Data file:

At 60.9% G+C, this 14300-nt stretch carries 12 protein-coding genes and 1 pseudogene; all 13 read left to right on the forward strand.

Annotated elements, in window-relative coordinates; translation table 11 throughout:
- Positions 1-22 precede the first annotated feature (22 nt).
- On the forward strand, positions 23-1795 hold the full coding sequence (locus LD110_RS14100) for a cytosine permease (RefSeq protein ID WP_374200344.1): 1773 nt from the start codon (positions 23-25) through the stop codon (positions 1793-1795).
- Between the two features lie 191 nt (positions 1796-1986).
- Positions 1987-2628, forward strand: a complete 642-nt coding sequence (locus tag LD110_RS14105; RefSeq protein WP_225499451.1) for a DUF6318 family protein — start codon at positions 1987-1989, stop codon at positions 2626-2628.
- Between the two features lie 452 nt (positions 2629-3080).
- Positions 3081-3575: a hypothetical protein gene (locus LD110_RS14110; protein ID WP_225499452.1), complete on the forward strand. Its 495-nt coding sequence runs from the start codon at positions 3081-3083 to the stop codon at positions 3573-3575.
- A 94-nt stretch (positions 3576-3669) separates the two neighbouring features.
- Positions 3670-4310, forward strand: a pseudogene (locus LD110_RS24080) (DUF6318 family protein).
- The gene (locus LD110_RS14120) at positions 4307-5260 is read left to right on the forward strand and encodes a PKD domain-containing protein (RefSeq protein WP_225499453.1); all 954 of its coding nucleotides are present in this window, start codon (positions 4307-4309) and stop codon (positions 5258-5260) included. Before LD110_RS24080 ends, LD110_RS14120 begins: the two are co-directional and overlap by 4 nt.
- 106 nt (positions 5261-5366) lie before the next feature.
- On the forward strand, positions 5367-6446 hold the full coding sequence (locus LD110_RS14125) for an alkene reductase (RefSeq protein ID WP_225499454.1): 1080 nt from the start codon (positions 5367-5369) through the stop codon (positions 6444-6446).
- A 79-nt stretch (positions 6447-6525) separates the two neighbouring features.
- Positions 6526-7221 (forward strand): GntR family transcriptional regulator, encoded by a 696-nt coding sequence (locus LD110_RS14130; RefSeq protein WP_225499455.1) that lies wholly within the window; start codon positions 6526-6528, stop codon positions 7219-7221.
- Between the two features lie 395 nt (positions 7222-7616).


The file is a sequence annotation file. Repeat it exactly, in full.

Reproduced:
At 60.9% G+C, this 14300-nt stretch carries 12 protein-coding genes and 1 pseudogene; all 13 read left to right on the forward strand.

Annotated elements, in window-relative coordinates; translation table 11 throughout:
- Positions 1-22 precede the first annotated feature (22 nt).
- On the forward strand, positions 23-1795 hold the full coding sequence (locus LD110_RS14100) for a cytosine permease (RefSeq protein ID WP_374200344.1): 1773 nt from the start codon (positions 23-25) through the stop codon (positions 1793-1795).
- Between the two features lie 191 nt (positions 1796-1986).
- Positions 1987-2628, forward strand: a complete 642-nt coding sequence (locus tag LD110_RS14105; RefSeq protein WP_225499451.1) for a DUF6318 family protein — start codon at positions 1987-1989, stop codon at positions 2626-2628.
- Between the two features lie 452 nt (positions 2629-3080).
- Positions 3081-3575: a hypothetical protein gene (locus LD110_RS14110; protein ID WP_225499452.1), complete on the forward strand. Its 495-nt coding sequence runs from the start codon at positions 3081-3083 to the stop codon at positions 3573-3575.
- A 94-nt stretch (positions 3576-3669) separates the two neighbouring features.
- Positions 3670-4310, forward strand: a pseudogene (locus LD110_RS24080) (DUF6318 family protein).
- The gene (locus LD110_RS14120) at positions 4307-5260 is read left to right on the forward strand and encodes a PKD domain-containing protein (RefSeq protein WP_225499453.1); all 954 of its coding nucleotides are present in this window, start codon (positions 4307-4309) and stop codon (positions 5258-5260) included. Before LD110_RS24080 ends, LD110_RS14120 begins: the two are co-directional and overlap by 4 nt.
- 106 nt (positions 5261-5366) lie before the next feature.
- On the forward strand, positions 5367-6446 hold the full coding sequence (locus LD110_RS14125) for an alkene reductase (RefSeq protein ID WP_225499454.1): 1080 nt from the start codon (positions 5367-5369) through the stop codon (positions 6444-6446).
- A 79-nt stretch (positions 6447-6525) separates the two neighbouring features.
- Positions 6526-7221 (forward strand): GntR family transcriptional regulator, encoded by a 696-nt coding sequence (locus LD110_RS14130; RefSeq protein WP_225499455.1) that lies wholly within the window; start codon positions 6526-6528, stop codon positions 7219-7221.
- Between the two features lie 395 nt (positions 7222-7616).